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Hübener, Helmuth, 1925-1942

 Person

Biographical History

Helmuth Hübener (1925-1942) was the youngest person to be sentenced to death for opposition to the Nazi regime of the Third Reich.

Helmuth Günther Guddat Hübener was born January 8, 1925, in Hamburg, Germany. He and some of his family belonged to the Church of Jesus Christ of Latter-day Saints. His adoptive father was a Nazi sympather. Hübener was an active member of the Boy Scouts, but the organization was banned in 1935 by the National Socialists. He was then required to join the Hitler Youth, but quit after Kristallnacht. When one of the religious leaders of his congregation decided to ban Jews from attending worship services, Hübener found himself disagreeing with the new policy although he still attended church. After completing middle school in 1941, he began an apprenticeship at the Hamburg Social Authority. There he made friends and expanded his social circle. One such acquaintance was a Communist and listened to enemy radio broadcasts. Hübener began listening on his own, then began creating and distributing antiwar and anti-Nazi pamphlets with his friends. On February 5, 1942, Hübener was arrested by the Gestapo. He had been noticed by a Nazi sympathizing coworker while trying to translate the pamphlets into French for distribution among prisoners of war. On August 11, 1942, at the age of 17, he was tried before the Special People's Court in Berlin as an adult. He was found guilty of conspiracy to commit treason and sentenced to death. Hübener was beheaded by guillotine in the execution room at Plötzensee Prison in Berlin on October 27, 1942. Ten days after his arrest in February of 1942, Latter-day Saint branch president and Nazi sympathizer Arthur Zander claimed to have excommunicated Hübener for his anti-Nazi beliefs. In 1946, at the end of the war, Hübener was posthumously reinstated into the Church of Jesus Christ of Latter-day Saints by mission president Max Zimmer as the excommunication was not carried through with the proper authorities. He was also posthumously endowed in 1948.

Citation:
Wikipedia.com, via WWW, June 30, 2021 (b. Jan 8, 1925, Hamburg, Germany; d. Oct 27, 1942. Helmuth Günther Guddat Hübener; Hemuth and some of his family belonged to the Church of Jesus Christ of Latter Day Saints. His adoptive father was a Nazi sympather. Hübener was an active member of the Boy Scouts, but the organization was banned in 1935 by the National Socialists. He was then required to join the Hitler Youth, but quit after Kristallnacht. When one of the religious leaders of his congregation decided to ban Jews from attending worship services, Hübener found himself disagreeing with the new policy although he still attended church. After completing middle school in 1941, he began an apprenticeship at the Hamburg Social Authority; made friends and expanded his social circle. One acquaintance was a Communist and listened to enemy radio broadcasts. Hübener began listening on his own, then began creating and distributing antiwar and anti-Nazi pamphlets with his friends. On February 5, 1942, Hübener was arrested by the Gestapo. He had been noticed by a Nazi sympathizing coworker while trying to translate the pamphlets into French for distribution among prisoners of war. On August 11, 1942, at the age of 17, he was tried before the Special People's Court in Berlin as an adult; found guilty of conspiracy to commit treason and sentenced to death. Beheaded by guillotine in the execution room at Plötzensee Prison in Berlin on October 27, 1942. Ten days after his arrest, Latter-day Saint branch president and Nazi sympathizer Arthur Zander claimed to have excommunicated Hübener for his anti-Nazi beliefs. In 1946, at the end of the war, Hübener was posthumously reinstated into the Church of Jesus Christ of Latter-day Saints by mission president Max Zimmer as the excommunication was not carried through with the proper authorities; posthumously endowed in 1948.)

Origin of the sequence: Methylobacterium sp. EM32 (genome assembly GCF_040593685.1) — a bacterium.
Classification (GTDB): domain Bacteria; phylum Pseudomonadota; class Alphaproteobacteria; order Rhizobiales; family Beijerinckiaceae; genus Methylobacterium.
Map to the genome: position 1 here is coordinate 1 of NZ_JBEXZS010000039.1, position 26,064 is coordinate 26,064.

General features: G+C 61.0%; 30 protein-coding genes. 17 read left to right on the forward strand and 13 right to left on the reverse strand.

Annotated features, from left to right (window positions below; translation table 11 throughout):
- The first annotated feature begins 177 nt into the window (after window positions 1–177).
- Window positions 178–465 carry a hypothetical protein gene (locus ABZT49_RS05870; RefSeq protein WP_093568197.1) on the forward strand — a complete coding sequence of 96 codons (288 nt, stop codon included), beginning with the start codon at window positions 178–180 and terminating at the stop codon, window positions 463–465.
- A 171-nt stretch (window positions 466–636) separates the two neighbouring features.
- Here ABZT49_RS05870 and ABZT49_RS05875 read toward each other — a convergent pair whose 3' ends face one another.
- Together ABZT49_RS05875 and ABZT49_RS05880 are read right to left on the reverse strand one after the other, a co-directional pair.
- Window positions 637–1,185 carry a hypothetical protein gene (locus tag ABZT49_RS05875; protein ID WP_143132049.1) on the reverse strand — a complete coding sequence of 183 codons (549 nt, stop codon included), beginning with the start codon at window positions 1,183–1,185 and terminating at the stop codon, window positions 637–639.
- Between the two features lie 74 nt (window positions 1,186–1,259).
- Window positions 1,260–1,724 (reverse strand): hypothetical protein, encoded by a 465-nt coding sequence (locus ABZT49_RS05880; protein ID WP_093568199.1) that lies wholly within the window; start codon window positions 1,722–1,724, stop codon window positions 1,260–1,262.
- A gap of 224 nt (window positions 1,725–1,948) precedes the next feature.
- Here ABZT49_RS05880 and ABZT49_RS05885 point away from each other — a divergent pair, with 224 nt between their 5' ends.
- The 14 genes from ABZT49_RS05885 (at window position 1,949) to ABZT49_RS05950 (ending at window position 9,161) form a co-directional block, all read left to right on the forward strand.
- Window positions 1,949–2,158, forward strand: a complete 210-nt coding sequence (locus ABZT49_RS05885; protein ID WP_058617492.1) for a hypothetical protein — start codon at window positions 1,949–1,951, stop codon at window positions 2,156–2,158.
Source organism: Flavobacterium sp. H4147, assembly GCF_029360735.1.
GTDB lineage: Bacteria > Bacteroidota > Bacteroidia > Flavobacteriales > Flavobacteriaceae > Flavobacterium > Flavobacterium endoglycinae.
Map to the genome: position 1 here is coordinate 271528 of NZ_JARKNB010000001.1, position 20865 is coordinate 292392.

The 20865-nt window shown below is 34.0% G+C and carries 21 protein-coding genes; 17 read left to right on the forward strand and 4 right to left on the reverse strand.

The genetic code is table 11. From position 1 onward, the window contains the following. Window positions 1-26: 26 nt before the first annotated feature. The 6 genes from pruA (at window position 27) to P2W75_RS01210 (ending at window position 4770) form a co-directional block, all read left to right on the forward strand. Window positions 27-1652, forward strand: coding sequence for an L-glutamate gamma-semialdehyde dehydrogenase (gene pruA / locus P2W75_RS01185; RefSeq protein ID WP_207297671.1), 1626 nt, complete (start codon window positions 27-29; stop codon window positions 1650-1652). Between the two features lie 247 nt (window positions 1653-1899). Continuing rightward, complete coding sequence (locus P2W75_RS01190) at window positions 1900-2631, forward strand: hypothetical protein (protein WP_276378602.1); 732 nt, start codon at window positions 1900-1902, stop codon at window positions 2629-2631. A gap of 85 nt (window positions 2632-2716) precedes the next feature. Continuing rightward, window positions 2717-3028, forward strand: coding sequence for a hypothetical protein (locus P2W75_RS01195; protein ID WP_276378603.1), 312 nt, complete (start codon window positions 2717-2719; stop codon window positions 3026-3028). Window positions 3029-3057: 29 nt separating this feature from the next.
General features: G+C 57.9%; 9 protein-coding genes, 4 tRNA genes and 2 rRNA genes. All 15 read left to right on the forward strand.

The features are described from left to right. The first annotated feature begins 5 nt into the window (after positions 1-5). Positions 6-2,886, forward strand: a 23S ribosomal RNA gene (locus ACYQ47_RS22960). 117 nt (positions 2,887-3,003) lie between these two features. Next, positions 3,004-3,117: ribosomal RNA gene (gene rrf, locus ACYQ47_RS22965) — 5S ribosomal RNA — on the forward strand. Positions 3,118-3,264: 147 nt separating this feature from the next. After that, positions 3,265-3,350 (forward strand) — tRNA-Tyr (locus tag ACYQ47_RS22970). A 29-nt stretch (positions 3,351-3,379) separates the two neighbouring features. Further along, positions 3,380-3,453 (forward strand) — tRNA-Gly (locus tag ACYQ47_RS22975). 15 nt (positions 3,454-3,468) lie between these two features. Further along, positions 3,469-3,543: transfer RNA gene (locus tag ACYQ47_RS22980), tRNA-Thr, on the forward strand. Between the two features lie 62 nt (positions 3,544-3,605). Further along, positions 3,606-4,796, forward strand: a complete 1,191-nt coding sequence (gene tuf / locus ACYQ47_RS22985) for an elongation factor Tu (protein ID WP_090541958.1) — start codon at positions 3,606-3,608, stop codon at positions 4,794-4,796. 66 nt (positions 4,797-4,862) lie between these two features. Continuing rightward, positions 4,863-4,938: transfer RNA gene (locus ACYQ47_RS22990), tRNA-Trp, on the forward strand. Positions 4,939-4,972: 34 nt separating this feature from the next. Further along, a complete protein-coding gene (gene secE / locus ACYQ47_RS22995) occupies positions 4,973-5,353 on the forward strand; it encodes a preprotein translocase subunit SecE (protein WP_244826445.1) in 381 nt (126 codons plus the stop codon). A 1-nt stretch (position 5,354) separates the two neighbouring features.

Found in 3 Collections and/or Records:

Helmuth Hübener papers

 Collection — Box: 1
Identifier: MSS 1840
Scope and Contents

Photocopies of correspondence, notes, testimonies, handbills, and minutes. The materials relate to Hubener's trial for treason against the state and to Hubener's views on Germany, the Nazi Party, and World War II. Also included are materials from Hubener's parents and anti-Nazi handbills he distributed.

Dates: 1942

Alan Frank Keele papers

 Collection — Multiple Containers
Identifier: MSS 7726
Scope and Contents

Contains the research materials of Alan Frank Keele, including notes, clippings, letters, photocopies of primary sources, and interviews about Germany during World War II. His research focuses mainly on Helmuth Hübener and Walter Kempowsky, who resisted Hitler during World War II. Materials dated 1988 to 2001.

Dates: 1988-2001

Thomas F. Rogers papers

 Collection — Multiple Containers
Identifier: MSS 1761
Scope and Contents Typewritten manuscripts of Rogers's plays about the Mountain Meadows Massacre, a Mormon family during General Conference time, and Helmuth Hübener. There are also photocopies of newspaper clippings, correspondence, typewritten scripts, various drafts of scripts, a printed working script, handwritten research notes, play reviews, criticism of the plays by friends and associates, and articles about Roger's writing career. Many of the items relate to the controversial nature of some of his...
Dates: 1974-1982

Additional filters:

Subject
Anti-Nazi movement -- Germany -- Hamburg -- History 1
Arts, Humanities, and Social Sciences 1
Broadsides 1
Colleges and Universities 1
Drafts (Documents) 1